Machines are incredibly intelligent in many ways (I hope that’s not you mumbling at the use of ‘intelligent’ that way…), but in the universe of possible minds, it’s clear that the set of machine cognition only slightly overlaps with the set of human cognition. Ignoring concerns about energy use, there are problems that standard commercial computers solve vastly better than humans (better= more reliably, quicker), and there are problems where humans are still by far more effective than computers. Human-Based Computation (HCOMP) is an interesting field, and one that I do not foresee being overwhelmed by The Machines anytime soon. Crowdsourcing, crowdfunding, and crowdvoting are still in their infant phase, new tools that could enable a variety of interesting organizational forms. There are Wiki’s, enjoyed passively by the masses and generally maintained by a small, monastic sect of super-users in a backroom community (I might write some day about my months as an active Wikipedian). There are computer-mediated collaborations of various kinds. There are crowdsourced micro-work platforms such as Mechanical Turk. There’s the nascent field of Citizen Science, classically applied to astronomy, and more recently applied with phone apps (Quantified Self). There’s Kickstarter, Indiegogo, and other platforms where volunteers support creative and engineering projects. There are “Games with a Purpose”, where players teach computers or fold proteins as they play.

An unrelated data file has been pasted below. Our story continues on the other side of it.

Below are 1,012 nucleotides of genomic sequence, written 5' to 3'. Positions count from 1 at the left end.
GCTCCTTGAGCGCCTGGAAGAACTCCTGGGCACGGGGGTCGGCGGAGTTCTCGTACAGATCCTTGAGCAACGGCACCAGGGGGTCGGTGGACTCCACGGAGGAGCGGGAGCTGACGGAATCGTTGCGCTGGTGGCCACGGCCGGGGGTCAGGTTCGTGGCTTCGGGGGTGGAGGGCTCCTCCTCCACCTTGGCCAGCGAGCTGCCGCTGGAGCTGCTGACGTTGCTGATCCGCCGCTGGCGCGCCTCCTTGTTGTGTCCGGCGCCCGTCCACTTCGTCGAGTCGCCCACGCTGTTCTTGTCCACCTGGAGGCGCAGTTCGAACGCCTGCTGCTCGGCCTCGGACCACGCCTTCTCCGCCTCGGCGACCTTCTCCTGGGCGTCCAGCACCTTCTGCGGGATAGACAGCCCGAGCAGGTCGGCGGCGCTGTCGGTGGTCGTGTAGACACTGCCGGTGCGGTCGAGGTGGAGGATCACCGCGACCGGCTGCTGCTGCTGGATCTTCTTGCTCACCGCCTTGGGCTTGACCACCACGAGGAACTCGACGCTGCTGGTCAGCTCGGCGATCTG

There was once a wonderful site called Intrade.
Prediction markets like Intrade are also part of this Organization in the TIMN framework, called the Network. Users can inadvertently contribute to networks through their self-interest, informing predictive algorithms for Netflix or Amazon or Google.
In many Bitcoin circles, the (old) idea of a Distributed Autonomous Corporation is sometimes excitedly introduced. (Ex. one, two, three [pick one, they’re all the same and two of them are the same author]).
Not all decentralized organizations easily complement older organizational forms. Torrenting has long been a problem for digital contracts. Bitcoin is also not a controllable, centralizable construct. Silk Road and other black market platforms are enabled by anonymous exchange. Recently I’ve been reading about the realization of contract assassination markets (and the more interesting “prediction/assassination market“: killers can correctly predict the dates of death and receive winnings quietly.) It’s the emergence, 2-3 decades later, of science fiction unique to the 80’s and 90’s- speculation based on the emerging technologies of the day, in labs and in some subcultures. That length of time is roughly consistent with the incubation time for tablets and mice from corporate blue-sky projects to consumer-ready products.